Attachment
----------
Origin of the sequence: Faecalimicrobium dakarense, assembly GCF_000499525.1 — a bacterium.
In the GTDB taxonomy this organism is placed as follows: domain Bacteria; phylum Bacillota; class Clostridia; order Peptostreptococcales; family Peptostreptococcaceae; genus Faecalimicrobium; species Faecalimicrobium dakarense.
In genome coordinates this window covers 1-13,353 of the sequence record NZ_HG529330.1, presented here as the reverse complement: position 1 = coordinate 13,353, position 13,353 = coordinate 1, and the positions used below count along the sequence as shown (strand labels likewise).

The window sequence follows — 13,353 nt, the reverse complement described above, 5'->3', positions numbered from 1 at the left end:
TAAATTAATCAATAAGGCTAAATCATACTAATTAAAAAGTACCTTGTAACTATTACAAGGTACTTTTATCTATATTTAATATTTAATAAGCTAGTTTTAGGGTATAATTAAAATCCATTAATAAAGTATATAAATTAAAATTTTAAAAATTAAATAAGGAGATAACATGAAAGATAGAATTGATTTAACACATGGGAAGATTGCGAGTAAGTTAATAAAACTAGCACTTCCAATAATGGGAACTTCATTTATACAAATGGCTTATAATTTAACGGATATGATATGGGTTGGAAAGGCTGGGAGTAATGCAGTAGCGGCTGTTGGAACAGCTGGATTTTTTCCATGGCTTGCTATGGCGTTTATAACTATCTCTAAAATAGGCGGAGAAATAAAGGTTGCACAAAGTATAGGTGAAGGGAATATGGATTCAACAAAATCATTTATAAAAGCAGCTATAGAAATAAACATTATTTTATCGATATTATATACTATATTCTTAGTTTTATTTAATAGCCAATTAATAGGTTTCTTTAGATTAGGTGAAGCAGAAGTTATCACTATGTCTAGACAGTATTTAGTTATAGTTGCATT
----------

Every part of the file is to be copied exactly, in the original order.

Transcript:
Origin of the sequence: Faecalimicrobium dakarense, assembly GCF_000499525.1 — a bacterium.
In the GTDB taxonomy this organism is placed as follows: domain Bacteria; phylum Bacillota; class Clostridia; order Peptostreptococcales; family Peptostreptococcaceae; genus Faecalimicrobium; species Faecalimicrobium dakarense.
In genome coordinates this window covers 1-13,353 of the sequence record NZ_HG529330.1, presented here as the reverse complement: position 1 = coordinate 13,353, position 13,353 = coordinate 1, and the positions used below count along the sequence as shown (strand labels likewise).

The window sequence follows — 13,353 nt, the reverse complement described above, 5'->3', positions numbered from 1 at the left end:
TAAATTAATCAATAAGGCTAAATCATACTAATTAAAAAGTACCTTGTAACTATTACAAGGTACTTTTATCTATATTTAATATTTAATAAGCTAGTTTTAGGGTATAATTAAAATCCATTAATAAAGTATATAAATTAAAATTTTAAAAATTAAATAAGGAGATAACATGAAAGATAGAATTGATTTAACACATGGGAAGATTGCGAGTAAGTTAATAAAACTAGCACTTCCAATAATGGGAACTTCATTTATACAAATGGCTTATAATTTAACGGATATGATATGGGTTGGAAAGGCTGGGAGTAATGCAGTAGCGGCTGTTGGAACAGCTGGATTTTTTCCATGGCTTGCTATGGCGTTTATAACTATCTCTAAAATAGGCGGAGAAATAAAGGTTGCACAAAGTATAGGTGAAGGGAATATGGATTCAACAAAATCATTTATAAAAGCAGCTATAGAAATAAACATTATTTTATCGATATTATATACTATATTCTTAGTTTTATTTAATAGCCAATTAATAGGTTTCTTTAGATTAGGTGAAGCAGAAGTTATCACTATGTCTAGACAGTATTTAGTTATAGTTGCATT